Facing Dorian evacuation, vacationers pack up and head home

Published 7:04 pm Tuesday, September 3, 2019

Home to a coastline sticking out into the Atlantic Ocean, the Outer Banks has always been vulnerable to a direct hurricane strike.

As Hurricane Dorian churns off the coast of Florida, the Dare County Control Group met Monday afternoon to receive a National Weather Service briefing which led to a state of emergency declared for the entire county.

In preparation for the heavy winds, strong thunderstorms and potential for flooding, tornadoes and storm surge, visitors were ordered out Tuesday, with all other residents to leave Wednesday.

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Even if Hurricane Dorian spins out to sea, a stream of people clogging the roads headed north and westbound are sure to leave a mark on the area’s vacation rental economy.

Resort Realty CEO Stuart Pack estimated that about 30 percent of his renters departed Monday.

“I’m sure 30 percent or so already left yesterday,” said Stuart on Tuesday morning. “We saw the traffic headed out. It’s a mandatory evacuation, they have to go.”

Closed half a day Monday for the Labor Day holiday, the evacuation order has left Pack and other rental agencies scrambling to get things in order in the event Dorian does hit the area.

“We are trying to connect and have everybody in the field that we possibly can,” added Pack. “We are waiting to hear from Emergency Management on how quickly we can get our staff back in. Half of our staff probably live in Elizabeth City and Currituck, so they will have to come back with Essential Personnel Two or something. There are just a hundred unknowns at the moment. I wish I could get someone from Emergency Management to respond to us.”

In response to the evacuation order, Bob Oakes, president of Village Realty, was out securing furniture to the rails at a home in his vacation rental program.

Oakes went on to say a number of his renters also made an early exit.

Some folks got a jump on it,” he added. “That’s why it is nice to give notice on when they are calling it. People make different decisions. They have different distances to drive. Everybody has their trunk open and packing this morning. It’s coming along.”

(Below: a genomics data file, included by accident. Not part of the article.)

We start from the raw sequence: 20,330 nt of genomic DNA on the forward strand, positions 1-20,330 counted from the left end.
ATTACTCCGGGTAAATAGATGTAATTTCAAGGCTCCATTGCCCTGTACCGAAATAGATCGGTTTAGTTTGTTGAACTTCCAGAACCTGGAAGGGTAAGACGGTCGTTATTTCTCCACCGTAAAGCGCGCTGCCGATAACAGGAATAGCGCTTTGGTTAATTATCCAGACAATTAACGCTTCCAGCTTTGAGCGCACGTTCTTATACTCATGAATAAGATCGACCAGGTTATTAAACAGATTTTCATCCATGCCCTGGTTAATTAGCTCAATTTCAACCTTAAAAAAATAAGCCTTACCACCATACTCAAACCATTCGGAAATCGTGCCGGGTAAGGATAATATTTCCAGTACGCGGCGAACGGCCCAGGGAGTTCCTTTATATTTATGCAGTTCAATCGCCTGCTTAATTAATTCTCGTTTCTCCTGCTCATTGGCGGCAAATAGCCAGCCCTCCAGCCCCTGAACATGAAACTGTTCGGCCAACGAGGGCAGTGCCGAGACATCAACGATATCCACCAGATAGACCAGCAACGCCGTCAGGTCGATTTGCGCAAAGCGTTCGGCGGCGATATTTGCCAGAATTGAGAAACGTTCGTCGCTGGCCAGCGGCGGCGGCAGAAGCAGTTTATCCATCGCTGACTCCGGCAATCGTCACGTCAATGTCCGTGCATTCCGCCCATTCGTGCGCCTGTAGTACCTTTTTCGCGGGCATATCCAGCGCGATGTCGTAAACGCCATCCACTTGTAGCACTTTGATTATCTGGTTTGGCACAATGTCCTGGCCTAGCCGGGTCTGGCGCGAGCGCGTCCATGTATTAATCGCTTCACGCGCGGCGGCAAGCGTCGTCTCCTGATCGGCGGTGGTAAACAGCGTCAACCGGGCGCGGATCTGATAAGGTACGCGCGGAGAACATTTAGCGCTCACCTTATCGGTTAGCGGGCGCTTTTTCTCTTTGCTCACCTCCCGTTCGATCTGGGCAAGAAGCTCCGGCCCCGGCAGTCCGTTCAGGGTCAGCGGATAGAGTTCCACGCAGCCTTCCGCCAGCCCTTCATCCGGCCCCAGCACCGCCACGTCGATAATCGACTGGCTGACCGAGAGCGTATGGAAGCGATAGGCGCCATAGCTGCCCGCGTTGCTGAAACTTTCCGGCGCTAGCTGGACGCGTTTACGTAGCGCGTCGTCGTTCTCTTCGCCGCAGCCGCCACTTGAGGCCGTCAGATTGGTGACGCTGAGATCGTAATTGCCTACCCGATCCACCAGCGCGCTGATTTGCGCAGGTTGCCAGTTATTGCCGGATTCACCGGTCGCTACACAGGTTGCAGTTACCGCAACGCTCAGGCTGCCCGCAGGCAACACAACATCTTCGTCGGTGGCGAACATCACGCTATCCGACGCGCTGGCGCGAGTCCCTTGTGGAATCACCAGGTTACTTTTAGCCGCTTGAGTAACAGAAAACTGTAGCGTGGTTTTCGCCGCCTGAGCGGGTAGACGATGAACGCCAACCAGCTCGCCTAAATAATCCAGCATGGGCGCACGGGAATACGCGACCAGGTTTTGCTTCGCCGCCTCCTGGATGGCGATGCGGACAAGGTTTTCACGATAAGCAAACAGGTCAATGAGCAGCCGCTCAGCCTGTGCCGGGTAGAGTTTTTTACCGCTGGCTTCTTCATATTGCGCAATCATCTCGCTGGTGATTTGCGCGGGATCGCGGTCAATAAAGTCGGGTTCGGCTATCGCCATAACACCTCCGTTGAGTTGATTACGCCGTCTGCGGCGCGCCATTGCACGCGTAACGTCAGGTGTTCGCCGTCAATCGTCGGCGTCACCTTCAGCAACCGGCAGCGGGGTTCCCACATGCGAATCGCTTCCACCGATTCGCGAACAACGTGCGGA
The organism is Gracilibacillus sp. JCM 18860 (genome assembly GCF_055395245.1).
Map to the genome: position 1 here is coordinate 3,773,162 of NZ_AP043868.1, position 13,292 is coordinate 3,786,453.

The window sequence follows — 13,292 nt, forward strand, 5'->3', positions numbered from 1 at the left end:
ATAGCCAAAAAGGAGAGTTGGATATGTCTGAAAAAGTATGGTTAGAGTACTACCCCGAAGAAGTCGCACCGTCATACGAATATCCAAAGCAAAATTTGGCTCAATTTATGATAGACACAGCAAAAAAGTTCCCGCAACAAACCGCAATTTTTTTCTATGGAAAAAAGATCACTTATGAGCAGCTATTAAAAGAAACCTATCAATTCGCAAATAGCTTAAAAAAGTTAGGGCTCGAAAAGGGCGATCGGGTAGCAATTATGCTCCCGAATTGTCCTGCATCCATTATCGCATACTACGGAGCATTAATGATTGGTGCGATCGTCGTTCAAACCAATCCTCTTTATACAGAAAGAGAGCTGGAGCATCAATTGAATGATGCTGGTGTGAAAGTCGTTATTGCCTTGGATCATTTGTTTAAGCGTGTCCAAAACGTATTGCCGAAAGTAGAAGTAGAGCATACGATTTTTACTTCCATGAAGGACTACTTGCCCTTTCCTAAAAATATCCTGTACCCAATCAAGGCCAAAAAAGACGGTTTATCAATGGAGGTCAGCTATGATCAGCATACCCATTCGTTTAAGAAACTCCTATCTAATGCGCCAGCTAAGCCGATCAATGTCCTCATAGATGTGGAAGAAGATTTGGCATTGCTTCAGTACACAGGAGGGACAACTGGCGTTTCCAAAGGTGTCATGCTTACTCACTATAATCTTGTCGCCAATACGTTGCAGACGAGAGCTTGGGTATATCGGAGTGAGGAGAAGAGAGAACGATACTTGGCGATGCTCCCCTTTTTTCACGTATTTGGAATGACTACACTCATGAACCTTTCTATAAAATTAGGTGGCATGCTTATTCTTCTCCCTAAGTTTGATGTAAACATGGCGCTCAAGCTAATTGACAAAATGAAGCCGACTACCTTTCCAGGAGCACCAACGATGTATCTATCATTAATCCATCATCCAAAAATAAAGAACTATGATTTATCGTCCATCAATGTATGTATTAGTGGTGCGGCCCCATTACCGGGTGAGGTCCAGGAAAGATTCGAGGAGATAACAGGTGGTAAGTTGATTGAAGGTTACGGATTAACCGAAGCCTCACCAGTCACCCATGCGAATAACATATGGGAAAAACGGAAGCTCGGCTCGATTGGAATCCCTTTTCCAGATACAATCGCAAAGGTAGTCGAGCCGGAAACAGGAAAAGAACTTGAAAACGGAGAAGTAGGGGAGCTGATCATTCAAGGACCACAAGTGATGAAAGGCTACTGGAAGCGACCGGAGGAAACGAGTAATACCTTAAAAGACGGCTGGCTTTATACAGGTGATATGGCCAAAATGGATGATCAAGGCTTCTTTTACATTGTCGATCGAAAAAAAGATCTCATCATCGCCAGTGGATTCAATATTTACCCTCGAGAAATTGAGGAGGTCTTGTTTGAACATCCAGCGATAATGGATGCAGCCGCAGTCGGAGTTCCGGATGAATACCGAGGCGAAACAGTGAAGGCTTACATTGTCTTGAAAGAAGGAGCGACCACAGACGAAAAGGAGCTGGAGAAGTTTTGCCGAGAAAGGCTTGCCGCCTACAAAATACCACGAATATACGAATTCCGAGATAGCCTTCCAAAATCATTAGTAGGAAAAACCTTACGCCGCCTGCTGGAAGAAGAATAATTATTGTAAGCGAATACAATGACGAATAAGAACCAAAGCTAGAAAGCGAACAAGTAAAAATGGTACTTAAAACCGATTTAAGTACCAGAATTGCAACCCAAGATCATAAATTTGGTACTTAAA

While hurricanes can result in millions of dollars of property damage, and even loss of life, a lot of temporary tenants want to know if they are ordered to leave, do they lose their money or are they entitled to a refund?

The answer to that question generally determined by what the rental contract says.

There is, however, also vacation renter’s insurance to cover the loss.

Oakes said he strongly recommends vacationers get travel insurance, especially in September.

“The North Carolina Vacation Rental Act mandates that you have to offer it to folks,” explained Oakes. “So we offer it and with those folks, it is not much of a discussion because if a mandatory evacuation is called, they are going to get their refunds. The problem comes up with people that did not take the travel insurance. There are always concerns and you try to work that out on a case by case basis.”

Oakes said he estimates that about 70 percent of vacationers take out insurance, a number that goes up in September.

“Probably because that is a known risk,” Oakes continued. “It’s a pretty good percentage.”

North Carolina’s Vacation Rental Act (found in N.C. General Statutes ┬ž 42A) does address what will happen when a mandatory evacuation order directly affects a rental. If they purchased insurance that covers the situation, the insurance company forks out a refund. In almost all other cases, tenants are entitled to a refund unless they refused an offer of insurance.

If a rental lease does not address pre-paid rental fees for any lost vacation time, it is often left up to a court hearing to rule on any refunds.


Christine, left, and James Dillon pack up in preparation for their trip back home in West Virginia. Philip S. Ruckle Jr.

Although James and Christine Dillon said they come to the Outer Banks every year, usually earlier in August, they decided not to go with any insurance.

Their stay in Nags Head from Wednesday to Wednesday means they will be missing just one day, but without renter’s insurance there is no guarantee of any refund.

“I thought about it,” said Christine Dillon, “but Dorian was not a thing at the time.”

Adding that this is the second September stay affected by a storm, she said she does not know how much the insurance cost but is confident it would have saved some money since they paid extra for a late check-out.

Checking out just a few doors away, Jim Dougherty was packing his car for a trip back to Philadelphia.

Dougherty said he and his wife have vacationed here since 1983 and were also here without renter’s insurance.

“This is the earliest we’ve ever had to leave,” said Dougherty. “We had to leave once on a Friday, but this is the earliest they have chased us out like this.”

The Atlantic Hurricane Season runs from June 1 to November 30 with a peak season from mid-August to late October.

Hurricane categories include:

Tropical Depression: winds up to 39 miles per hour (mph).
Tropical Storm: 39 to 73 mph winds
Category 1: 74 to 95 mph winds
Category 2: 96 to 110 mph winds
Category 3: 111 to 130 mph winds
Category 4: 131 to 155 mph winds.
Category 5: winds 156 mph or greater.



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